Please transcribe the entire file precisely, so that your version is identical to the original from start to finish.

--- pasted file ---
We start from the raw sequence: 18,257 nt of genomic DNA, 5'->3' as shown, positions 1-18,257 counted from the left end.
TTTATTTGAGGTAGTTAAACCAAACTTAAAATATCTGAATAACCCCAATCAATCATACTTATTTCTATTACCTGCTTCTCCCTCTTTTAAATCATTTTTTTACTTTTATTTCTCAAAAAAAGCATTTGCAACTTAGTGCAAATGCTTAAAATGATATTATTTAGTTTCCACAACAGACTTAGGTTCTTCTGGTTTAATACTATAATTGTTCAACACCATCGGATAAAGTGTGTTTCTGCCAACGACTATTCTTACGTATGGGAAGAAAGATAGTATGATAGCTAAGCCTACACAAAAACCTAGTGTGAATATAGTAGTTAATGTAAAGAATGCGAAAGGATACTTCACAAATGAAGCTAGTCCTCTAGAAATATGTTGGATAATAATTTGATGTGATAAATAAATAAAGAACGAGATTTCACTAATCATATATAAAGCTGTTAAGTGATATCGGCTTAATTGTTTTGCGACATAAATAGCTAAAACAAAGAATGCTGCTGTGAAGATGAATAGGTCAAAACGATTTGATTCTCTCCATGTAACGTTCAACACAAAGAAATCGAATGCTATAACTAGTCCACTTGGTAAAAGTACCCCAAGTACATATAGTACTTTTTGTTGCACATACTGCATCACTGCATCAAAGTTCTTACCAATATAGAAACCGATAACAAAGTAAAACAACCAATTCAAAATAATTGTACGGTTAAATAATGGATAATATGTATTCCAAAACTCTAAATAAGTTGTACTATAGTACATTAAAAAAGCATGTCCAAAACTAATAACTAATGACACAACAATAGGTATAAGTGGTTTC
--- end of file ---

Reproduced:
We start from the raw sequence: 18,257 nt of genomic DNA, 5'->3' as shown, positions 1-18,257 counted from the left end.
TTTATTTGAGGTAGTTAAACCAAACTTAAAATATCTGAATAACCCCAATCAATCATACTTATTTCTATTACCTGCTTCTCCCTCTTTTAAATCATTTTTTTACTTTTATTTCTCAAAAAAAGCATTTGCAACTTAGTGCAAATGCTTAAAATGATATTATTTAGTTTCCACAACAGACTTAGGTTCTTCTGGTTTAATACTATAATTGTTCAACACCATCGGATAAAGTGTGTTTCTGCCAACGACTATTCTTACGTATGGGAAGAAAGATAGTATGATAGCTAAGCCTACACAAAAACCTAGTGTGAATATAGTAGTTAATGTAAAGAATGCGAAAGGATACTTCACAAATGAAGCTAGTCCTCTAGAAATATGTTGGATAATAATTTGATGTGATAAATAAATAAAGAACGAGATTTCACTAATCATATATAAAGCTGTTAAGTGATATCGGCTTAATTGTTTTGCGACATAAATAGCTAAAACAAAGAATGCTGCTGTGAAGATGAATAGGTCAAAACGATTTGATTCTCTCCATGTAACGTTCAACACAAAGAAATCGAATGCTATAACTAGTCCACTTGGTAAAAGTACCCCAAGTACATATAGTACTTTTTGTTGCACATACTGCATCACTGCATCAAAGTTCTTACCAATATAGAAACCGATAACAAAGTAAAACAACCAATTCAAAATAATTGTACGGTTAAATAATGGATAATATGTATTCCAAAACTCTAAATAAGTTGTACTATAGTACATTAAAAAAGCATGTCCAAAACTAATAACTAATGACACAACAATAGGTATAAGTGGTTTC